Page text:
Royce Lee Freeman was there.
That’s about all the elder statesman of Pro Stock can say about his effort in the inaugural factory hot rod event back in 1970 at the NHRA Winternationals. Though Freeman didn’t rate a mention as an alternate in the event edition of National DRAGSTER, his feelings weren’t hurt.
Freeman fell way short of the 10.49 bubble and didn’t entertain any wounded pride.
“It was the most exciting time of my life,” Freeman said. “You know, all I had ever run was AHRA. I’d never run any NHRA racing at all until I came to the first Pro Stock race.”
Freeman, unlike many of his counterparts, didn’t have a purpose-built car. In fact, his car was a converted A/Modified Production; a vehicle which was once “hot,” literally.
“We took a stolen ’68 Camaro, we bought it off the police,” Freeman admitted. “It was a Z28 that they had stolen the motor and stuff out of it. And we took it, and totally just took everything apart and put it back together. Because them days you had to run all steel. You couldn’t even run a fiberglass hood. Had to run all steel. Didn’t have any hood scoops; we had to make our own hood scoops and everything.”
Freeman believes those drivers, the leaders of the day in doorslammer racing, gained quite an advantage by merely getting in on the ground floor.
“They did everything they could do with what was legal to do to their cars,” Freeman explained. “We could run any size motor we wanted to, but with my Camaro, we had to weigh seven and a half pounds per cubic inch. I think our first race, I think we weighed about 3,100 pounds for Pro Stock.”
As Freeman smiles and admits, a dump truck might have provided a better competitive advantage.
“Let me tell you something when you got out of the 10’s you were hauling the mail,” Freeman said with a smile on his face. “I want to tell you that because when we come out here, we didn’t qualify and the fastest we could run was the mid-10s, and we didn’t qualify. We only ran a 430 cubic inch big block. Just take a 427 at 30 over. 30 overbore is all we could run. We ran Diamond pistons, we run stock crankshafts, we ran stock rods, we run Diamond pistons, we had polished and ported factory aluminum heads that come on a 427, but we ran 430 cubic inches. Ran two 660 Holleys is what we ran on top of it.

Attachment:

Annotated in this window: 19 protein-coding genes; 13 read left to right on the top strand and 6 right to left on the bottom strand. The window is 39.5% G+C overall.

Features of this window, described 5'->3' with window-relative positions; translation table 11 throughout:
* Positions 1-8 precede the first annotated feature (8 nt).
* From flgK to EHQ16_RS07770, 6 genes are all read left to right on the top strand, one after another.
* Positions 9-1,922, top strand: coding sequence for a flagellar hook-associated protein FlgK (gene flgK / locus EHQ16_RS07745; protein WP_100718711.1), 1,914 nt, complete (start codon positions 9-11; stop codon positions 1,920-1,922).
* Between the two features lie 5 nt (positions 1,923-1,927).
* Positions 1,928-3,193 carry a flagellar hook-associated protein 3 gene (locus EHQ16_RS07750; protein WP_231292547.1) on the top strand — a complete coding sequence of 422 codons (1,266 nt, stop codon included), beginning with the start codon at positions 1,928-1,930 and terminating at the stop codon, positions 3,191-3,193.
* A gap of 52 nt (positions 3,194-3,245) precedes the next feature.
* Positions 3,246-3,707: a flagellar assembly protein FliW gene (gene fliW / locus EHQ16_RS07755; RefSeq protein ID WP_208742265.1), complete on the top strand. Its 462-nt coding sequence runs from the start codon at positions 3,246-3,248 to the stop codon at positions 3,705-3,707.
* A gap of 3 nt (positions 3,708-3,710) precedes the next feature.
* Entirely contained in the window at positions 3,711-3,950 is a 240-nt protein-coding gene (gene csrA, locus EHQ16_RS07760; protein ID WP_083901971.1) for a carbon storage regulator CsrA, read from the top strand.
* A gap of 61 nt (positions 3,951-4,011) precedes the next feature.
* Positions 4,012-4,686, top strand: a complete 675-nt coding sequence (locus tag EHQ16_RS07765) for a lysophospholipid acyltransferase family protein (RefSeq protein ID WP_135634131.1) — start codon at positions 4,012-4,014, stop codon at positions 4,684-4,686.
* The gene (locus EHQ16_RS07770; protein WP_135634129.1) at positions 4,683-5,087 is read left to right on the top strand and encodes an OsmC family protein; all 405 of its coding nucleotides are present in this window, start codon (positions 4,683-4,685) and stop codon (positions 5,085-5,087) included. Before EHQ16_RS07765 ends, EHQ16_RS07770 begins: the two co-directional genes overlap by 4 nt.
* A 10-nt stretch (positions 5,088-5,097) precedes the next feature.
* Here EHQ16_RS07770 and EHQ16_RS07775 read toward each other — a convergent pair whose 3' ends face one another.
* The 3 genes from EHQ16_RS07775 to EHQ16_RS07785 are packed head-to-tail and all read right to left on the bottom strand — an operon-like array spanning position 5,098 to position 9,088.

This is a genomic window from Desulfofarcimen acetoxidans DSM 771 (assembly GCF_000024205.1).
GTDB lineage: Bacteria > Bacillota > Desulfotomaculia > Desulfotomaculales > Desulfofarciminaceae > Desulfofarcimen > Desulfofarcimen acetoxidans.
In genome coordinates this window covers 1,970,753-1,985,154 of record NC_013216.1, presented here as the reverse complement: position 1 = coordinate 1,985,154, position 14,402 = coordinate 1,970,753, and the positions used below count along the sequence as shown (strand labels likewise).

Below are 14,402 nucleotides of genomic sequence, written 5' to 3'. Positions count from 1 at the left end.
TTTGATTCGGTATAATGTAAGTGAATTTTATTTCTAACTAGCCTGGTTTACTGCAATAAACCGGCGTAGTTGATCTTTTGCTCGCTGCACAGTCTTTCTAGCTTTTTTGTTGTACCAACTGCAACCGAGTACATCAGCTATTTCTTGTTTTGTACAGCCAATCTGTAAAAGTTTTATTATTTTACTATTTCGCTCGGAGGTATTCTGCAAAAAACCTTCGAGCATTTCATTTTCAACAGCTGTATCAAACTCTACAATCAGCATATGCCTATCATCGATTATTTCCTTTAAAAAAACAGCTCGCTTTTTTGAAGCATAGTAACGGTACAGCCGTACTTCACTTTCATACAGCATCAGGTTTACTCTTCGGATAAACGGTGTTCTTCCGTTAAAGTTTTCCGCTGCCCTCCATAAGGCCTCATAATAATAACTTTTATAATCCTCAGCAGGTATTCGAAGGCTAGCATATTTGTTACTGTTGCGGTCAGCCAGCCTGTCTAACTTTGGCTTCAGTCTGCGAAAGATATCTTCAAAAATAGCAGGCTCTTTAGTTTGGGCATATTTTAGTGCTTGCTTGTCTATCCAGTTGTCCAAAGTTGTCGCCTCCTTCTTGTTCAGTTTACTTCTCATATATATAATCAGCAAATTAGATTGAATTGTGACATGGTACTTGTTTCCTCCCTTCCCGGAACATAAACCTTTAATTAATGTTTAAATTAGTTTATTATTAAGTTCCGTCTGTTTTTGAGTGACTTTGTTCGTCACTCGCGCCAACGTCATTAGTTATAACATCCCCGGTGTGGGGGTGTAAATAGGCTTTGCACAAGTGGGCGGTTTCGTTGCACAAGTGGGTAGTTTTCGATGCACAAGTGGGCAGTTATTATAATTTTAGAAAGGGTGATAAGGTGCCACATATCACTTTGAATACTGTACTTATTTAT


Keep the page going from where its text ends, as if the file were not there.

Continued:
“We ran Edelbrock Manifolds because Edelbrock was giving me my carburetors and my manifolds. And General Kinetics out of Michigan furnished our camshafts. So that’s what we really ran, and we had 12 bolt rear ends in them and four-speed transmissions. That’s all you could run; that’s all you could have.”
Just like today’s Pro Stock and Factory Stock Showdown racing, those with the factory backing were at the top of the totem pole.
“Bill Jenkins and the Dodge boys. Dick Landy was one of them, Sox and Martin. They were the ones that you had to outrun,” Freeman recalled. “The bad one was always Bill Jenkins because he had an edge on everybody, he was, and he got the best stuff money could buy.”